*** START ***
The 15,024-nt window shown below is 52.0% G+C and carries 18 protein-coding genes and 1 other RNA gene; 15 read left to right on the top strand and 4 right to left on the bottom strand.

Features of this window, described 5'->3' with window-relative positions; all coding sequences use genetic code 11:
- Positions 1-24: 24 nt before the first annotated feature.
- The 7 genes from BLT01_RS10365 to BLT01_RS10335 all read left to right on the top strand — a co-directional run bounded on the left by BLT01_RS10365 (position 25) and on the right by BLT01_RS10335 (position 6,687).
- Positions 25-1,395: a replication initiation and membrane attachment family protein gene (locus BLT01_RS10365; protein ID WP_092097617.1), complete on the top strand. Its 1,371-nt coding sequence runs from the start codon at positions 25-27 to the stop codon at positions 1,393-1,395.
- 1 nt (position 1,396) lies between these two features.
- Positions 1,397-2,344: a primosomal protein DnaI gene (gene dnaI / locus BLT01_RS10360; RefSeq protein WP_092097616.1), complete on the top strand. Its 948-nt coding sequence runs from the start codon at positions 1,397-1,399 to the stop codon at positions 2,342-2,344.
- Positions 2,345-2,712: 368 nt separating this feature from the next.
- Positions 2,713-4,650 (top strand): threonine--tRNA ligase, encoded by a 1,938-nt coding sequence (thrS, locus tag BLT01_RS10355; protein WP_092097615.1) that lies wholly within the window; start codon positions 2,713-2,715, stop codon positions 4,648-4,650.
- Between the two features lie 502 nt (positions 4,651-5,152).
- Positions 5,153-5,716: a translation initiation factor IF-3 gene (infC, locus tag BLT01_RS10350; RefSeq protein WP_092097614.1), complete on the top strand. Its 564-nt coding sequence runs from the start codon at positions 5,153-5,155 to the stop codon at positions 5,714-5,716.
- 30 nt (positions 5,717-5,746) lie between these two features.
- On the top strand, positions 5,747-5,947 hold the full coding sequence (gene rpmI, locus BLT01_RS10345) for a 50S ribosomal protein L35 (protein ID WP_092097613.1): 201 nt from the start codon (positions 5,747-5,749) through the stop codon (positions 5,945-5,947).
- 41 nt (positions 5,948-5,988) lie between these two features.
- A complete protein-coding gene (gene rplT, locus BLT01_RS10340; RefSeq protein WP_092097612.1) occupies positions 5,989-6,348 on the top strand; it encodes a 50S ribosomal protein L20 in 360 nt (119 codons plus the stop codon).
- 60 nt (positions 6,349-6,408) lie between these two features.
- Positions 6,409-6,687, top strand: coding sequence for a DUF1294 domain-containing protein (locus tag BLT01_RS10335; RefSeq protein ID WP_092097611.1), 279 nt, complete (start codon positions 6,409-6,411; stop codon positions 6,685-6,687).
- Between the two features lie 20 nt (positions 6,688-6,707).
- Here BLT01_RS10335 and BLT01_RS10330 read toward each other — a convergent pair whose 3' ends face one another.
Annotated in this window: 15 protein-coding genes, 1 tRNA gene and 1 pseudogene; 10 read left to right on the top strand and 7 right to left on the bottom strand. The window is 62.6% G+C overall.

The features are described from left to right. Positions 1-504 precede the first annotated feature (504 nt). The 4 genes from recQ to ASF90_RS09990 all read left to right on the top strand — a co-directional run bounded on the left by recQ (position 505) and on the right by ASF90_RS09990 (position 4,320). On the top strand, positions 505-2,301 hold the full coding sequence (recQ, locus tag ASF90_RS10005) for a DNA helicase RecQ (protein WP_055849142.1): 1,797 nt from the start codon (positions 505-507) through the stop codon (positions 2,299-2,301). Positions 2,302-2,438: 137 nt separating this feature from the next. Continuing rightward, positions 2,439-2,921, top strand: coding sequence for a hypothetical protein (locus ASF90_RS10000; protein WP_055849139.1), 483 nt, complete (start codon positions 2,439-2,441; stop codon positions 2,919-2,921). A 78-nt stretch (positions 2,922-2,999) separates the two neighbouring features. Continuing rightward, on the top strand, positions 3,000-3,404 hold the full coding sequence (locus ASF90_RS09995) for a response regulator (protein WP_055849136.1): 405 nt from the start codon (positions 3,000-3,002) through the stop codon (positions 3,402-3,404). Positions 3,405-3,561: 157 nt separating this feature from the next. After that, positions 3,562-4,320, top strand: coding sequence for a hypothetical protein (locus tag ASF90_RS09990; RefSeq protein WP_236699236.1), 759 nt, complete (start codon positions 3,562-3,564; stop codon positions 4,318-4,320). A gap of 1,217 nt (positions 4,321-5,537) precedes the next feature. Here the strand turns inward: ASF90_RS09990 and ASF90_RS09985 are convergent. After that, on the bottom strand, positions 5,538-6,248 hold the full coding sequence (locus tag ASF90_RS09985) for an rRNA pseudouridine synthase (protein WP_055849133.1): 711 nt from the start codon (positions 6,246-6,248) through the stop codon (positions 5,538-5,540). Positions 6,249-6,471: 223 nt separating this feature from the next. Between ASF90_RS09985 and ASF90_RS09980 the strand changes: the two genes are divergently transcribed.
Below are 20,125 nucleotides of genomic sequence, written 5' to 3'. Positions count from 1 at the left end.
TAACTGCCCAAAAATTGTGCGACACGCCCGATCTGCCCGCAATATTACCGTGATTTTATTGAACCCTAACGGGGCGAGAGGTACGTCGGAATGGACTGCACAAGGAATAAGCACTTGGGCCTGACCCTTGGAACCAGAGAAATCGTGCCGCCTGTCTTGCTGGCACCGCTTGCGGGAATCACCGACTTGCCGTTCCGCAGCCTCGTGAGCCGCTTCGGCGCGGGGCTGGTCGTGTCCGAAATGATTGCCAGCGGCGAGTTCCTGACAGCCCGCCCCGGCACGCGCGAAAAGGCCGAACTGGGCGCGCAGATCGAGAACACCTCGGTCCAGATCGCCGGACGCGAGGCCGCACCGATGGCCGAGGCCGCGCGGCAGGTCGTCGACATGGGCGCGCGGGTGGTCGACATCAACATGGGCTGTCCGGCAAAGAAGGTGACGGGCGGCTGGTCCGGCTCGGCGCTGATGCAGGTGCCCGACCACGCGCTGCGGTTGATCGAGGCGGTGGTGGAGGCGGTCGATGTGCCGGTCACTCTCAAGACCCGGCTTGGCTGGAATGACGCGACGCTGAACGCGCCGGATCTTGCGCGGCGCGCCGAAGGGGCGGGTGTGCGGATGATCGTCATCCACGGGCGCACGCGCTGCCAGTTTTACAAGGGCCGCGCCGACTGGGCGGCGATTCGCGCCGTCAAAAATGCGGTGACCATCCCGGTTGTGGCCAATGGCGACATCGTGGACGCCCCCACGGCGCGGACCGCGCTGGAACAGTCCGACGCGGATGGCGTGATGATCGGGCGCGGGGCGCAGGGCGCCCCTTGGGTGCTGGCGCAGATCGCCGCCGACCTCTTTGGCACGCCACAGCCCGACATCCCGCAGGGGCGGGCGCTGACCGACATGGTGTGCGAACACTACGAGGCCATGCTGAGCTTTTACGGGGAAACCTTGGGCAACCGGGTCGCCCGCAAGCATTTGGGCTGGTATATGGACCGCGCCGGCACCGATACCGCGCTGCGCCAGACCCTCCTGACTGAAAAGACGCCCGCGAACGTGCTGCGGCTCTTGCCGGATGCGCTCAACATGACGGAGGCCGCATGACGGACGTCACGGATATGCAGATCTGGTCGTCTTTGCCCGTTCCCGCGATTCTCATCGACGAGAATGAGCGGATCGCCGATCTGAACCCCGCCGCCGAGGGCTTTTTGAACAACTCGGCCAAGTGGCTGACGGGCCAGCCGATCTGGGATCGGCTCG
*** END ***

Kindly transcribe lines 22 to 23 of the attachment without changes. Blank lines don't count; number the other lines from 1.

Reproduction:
Below are 20,125 nucleotides of genomic sequence, written 5' to 3'. Positions count from 1 at the left end.
TAACTGCCCAAAAATTGTGCGACACGCCCGATCTGCCCGCAATATTACCGTGATTTTATTGAACCCTAACGGGGCGAGAGGTACGTCGGAATGGACTGCACAAGGAATAAGCACTTGGGCCTGACCCTTGGAACCAGAGAAATCGTGCCGCCTGTCTTGCTGGCACCGCTTGCGGGAATCACCGACTTGCCGTTCCGCAGCCTCGTGAGCCGCTTCGGCGCGGGGCTGGTCGTGTCCGAAATGATTGCCAGCGGCGAGTTCCTGACAGCCCGCCCCGGCACGCGCGAAAAGGCCGAACTGGGCGCGCAGATCGAGAACACCTCGGTCCAGATCGCCGGACGCGAGGCCGCACCGATGGCCGAGGCCGCGCGGCAGGTCGTCGACATGGGCGCGCGGGTGGTCGACATCAACATGGGCTGTCCGGCAAAGAAGGTGACGGGCGGCTGGTCCGGCTCGGCGCTGATGCAGGTGCCCGACCACGCGCTGCGGTTGATCGAGGCGGTGGTGGAGGCGGTCGATGTGCCGGTCACTCTCAAGACCCGGCTTGGCTGGAATGACGCGACGCTGAACGCGCCGGATCTTGCGCGGCGCGCCGAAGGGGCGGGTGTGCGGATGATCGTCATCCACGGGCGCACGCGCTGCCAGTTTTACAAGGGCCGCGCCGACTGGGCGGCGATTCGCGCCGTCAAAAATGCGGTGACCATCCCGGTTGTGGCCAATGGCGACATCGTGGACGCCCCCACGGCGCGGACCGCGCTGGAACAGTCCGACGCGGATGGCGTGATGATCGGGCGCGGGGCGCAGGGCGCCCCTTGGGTGCTGGCGCAGATCGCCGCCGACCTCTTTGGCACGCCACAGCCCGACATCCCGCAGGGGCGGGCGCTGACCGACATGGTGTGCGAACACTACGAGGCCATGCTGAGCTTTTACGGGGAAACCTTGGGCAACCGGGTCGCCCGCAAGCATTTGGGCTGGTATATGGACCGCGCCGGCACCGATACCGCGCTGCGCCAGACCCTCCTGACTGAAAAGACGCCCGCGAACGTGCTGCGGCTCTTGCCGGATGCGCTCAACATGACGGAGGCCGCATGACGGACGTCACGGATATGCAGATCTGGTCGTCTTTGCCCGTTCCCGCGATTCTCATCGACGAGAATGAGCGGATCGCCGATCTGAACCCCGCCGCCGAGGGCTTTTTGAACAACTCGGCCAAGTGGCTGACGGGCCAGCCGATCTGGGATCGGCTCG